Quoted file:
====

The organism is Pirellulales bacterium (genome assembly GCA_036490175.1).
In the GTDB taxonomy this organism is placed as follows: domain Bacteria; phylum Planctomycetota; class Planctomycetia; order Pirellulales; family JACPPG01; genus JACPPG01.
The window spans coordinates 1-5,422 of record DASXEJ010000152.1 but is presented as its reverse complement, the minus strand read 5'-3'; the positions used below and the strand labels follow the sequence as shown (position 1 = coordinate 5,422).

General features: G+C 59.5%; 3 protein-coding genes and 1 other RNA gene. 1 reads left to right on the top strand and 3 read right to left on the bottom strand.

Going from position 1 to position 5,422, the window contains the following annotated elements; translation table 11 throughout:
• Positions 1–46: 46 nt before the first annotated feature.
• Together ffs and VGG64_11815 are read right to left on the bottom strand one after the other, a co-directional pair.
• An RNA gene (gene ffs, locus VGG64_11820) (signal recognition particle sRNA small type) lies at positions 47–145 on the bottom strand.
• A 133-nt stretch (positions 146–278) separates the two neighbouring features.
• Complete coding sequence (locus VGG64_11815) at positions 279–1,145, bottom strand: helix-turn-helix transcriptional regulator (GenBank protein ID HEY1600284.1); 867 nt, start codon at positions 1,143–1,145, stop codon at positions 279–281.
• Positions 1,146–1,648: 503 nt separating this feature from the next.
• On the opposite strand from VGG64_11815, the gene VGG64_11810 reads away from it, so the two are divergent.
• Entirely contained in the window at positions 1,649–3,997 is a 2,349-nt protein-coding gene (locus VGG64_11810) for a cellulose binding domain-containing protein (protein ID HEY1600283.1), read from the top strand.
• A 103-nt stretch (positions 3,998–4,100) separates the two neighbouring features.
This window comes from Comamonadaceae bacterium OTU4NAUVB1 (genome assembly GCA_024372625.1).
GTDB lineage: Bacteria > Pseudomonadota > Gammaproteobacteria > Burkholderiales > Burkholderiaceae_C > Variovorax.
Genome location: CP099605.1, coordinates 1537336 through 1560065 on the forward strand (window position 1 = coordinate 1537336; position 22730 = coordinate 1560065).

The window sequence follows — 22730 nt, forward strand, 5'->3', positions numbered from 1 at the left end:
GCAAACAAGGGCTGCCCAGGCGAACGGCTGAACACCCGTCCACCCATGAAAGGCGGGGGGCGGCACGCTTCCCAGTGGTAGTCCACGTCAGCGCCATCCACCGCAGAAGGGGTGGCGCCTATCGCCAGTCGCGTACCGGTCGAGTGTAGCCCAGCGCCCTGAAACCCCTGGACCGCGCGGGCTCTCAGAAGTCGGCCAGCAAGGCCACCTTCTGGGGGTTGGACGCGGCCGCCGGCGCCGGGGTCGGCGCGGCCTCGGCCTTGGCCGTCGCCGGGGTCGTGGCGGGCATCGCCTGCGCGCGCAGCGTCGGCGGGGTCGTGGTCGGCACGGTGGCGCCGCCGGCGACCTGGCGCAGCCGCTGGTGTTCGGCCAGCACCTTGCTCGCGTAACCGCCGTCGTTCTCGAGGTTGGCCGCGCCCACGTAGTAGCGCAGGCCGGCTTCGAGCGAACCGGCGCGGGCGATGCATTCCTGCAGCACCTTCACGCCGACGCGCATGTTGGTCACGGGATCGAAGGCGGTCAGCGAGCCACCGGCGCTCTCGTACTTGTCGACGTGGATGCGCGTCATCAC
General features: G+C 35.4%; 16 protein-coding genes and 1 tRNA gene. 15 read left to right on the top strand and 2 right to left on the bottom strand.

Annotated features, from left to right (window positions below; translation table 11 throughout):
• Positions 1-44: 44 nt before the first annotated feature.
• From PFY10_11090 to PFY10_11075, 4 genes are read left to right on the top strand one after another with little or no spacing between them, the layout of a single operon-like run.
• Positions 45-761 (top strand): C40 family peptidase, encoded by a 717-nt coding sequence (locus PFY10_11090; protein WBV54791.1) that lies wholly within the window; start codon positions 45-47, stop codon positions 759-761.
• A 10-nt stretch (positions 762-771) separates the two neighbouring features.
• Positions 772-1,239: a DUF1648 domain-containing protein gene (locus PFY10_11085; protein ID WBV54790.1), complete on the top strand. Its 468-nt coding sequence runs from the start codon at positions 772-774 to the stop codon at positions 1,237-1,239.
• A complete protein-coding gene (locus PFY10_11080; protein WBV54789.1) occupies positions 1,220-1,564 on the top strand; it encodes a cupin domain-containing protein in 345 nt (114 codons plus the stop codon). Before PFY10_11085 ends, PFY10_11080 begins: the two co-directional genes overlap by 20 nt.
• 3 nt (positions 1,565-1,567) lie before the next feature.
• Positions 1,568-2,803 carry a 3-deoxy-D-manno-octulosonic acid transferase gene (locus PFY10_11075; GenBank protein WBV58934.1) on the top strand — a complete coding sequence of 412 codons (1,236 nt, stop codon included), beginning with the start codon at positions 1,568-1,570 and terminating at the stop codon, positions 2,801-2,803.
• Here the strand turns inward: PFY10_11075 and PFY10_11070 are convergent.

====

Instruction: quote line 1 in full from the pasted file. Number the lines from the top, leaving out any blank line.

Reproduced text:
The organism is Pirellulales bacterium (genome assembly GCA_036490175.1).